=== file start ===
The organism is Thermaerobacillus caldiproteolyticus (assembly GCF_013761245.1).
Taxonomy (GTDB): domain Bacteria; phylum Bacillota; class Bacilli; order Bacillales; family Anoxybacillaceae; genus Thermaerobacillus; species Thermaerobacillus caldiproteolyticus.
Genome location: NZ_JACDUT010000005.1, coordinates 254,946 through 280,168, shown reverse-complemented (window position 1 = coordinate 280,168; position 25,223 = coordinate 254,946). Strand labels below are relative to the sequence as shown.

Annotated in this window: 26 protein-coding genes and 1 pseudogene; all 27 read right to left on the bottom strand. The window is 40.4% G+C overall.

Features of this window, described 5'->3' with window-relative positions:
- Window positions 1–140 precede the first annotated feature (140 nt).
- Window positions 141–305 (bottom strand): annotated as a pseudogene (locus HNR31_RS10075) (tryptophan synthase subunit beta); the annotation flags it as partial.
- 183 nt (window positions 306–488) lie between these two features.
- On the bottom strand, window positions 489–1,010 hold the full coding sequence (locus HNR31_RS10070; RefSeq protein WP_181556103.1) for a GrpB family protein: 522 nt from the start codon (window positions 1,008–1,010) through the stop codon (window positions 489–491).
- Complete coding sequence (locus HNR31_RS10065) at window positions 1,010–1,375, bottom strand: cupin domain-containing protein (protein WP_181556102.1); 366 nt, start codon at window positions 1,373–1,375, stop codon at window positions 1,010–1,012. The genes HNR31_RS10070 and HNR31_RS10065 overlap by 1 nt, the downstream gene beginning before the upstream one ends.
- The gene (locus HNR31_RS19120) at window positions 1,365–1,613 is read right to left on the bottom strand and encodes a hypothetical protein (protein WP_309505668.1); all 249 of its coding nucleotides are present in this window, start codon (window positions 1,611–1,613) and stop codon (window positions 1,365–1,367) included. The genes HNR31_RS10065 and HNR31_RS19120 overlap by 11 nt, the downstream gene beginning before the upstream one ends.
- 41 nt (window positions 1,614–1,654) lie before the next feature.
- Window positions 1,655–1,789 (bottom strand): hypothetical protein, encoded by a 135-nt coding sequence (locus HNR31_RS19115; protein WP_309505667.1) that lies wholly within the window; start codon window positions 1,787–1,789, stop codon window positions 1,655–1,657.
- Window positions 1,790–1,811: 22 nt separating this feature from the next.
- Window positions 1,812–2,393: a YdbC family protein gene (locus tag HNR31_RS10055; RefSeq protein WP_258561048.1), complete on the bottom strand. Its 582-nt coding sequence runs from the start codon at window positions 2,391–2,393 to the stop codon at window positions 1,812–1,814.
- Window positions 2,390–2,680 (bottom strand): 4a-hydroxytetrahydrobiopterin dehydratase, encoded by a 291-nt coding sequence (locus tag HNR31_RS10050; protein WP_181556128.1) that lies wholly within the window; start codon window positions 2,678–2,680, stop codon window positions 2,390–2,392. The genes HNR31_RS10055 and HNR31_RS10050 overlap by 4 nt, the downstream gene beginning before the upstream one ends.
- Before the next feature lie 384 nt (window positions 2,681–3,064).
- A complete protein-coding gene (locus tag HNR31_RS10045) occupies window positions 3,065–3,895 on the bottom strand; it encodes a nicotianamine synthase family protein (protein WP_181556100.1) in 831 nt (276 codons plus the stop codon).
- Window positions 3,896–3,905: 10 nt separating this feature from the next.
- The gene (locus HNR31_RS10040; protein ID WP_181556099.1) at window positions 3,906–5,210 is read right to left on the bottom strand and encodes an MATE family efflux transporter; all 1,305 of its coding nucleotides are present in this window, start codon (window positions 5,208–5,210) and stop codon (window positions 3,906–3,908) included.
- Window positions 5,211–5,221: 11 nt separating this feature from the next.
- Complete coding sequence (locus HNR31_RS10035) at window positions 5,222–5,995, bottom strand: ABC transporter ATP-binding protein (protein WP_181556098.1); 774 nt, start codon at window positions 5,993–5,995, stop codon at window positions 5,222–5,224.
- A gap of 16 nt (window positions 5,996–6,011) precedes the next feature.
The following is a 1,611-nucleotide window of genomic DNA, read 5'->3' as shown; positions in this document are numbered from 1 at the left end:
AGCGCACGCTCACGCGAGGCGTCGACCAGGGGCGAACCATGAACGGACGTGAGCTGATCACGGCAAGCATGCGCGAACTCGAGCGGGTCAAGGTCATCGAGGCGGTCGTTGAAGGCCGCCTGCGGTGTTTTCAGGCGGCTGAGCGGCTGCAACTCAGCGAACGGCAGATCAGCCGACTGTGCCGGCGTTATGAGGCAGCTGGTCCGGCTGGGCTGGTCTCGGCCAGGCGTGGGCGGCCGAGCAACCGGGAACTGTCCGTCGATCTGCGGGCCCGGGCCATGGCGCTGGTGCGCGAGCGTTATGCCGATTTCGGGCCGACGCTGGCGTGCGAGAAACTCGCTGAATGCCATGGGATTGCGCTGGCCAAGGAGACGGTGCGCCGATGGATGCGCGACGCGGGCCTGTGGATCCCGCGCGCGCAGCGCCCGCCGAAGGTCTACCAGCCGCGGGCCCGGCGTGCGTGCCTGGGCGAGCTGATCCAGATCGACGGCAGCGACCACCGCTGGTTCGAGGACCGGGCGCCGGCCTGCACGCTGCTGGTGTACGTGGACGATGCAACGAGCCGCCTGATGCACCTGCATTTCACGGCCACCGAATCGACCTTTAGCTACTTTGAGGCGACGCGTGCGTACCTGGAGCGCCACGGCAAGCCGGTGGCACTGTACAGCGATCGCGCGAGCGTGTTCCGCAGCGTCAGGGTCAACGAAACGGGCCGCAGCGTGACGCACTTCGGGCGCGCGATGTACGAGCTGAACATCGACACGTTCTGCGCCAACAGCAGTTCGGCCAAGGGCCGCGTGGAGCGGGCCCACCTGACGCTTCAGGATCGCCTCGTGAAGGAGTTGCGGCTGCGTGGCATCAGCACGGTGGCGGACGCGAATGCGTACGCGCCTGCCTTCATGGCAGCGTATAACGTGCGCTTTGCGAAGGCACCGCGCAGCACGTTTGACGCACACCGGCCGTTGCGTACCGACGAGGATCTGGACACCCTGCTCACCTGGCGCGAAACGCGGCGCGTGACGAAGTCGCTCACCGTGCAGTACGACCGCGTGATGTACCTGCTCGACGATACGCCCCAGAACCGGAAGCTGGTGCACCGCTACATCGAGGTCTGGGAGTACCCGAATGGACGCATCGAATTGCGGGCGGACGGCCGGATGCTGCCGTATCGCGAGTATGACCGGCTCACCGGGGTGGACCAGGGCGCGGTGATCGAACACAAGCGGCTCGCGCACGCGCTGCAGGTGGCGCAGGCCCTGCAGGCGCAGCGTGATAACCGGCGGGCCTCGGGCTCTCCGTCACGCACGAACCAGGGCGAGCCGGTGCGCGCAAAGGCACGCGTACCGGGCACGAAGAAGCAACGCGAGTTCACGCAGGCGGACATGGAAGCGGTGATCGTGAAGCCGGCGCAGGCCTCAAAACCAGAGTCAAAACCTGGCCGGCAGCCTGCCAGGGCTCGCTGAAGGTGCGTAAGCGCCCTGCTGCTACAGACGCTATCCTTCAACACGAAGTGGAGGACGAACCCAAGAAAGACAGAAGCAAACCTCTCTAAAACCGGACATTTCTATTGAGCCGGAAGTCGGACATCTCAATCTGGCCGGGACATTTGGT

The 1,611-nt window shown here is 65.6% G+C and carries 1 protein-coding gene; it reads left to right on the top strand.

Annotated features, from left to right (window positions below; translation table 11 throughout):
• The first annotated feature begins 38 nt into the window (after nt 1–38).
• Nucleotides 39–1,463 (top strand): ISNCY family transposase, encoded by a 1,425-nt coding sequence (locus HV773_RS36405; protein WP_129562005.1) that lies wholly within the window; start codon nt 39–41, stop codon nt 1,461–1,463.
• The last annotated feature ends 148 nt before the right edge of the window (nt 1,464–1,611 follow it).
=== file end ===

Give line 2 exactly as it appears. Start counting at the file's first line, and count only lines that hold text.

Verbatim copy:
Taxonomy (GTDB): domain Bacteria; phylum Bacillota; class Bacilli; order Bacillales; family Anoxybacillaceae; genus Thermaerobacillus; species Thermaerobacillus caldiproteolyticus.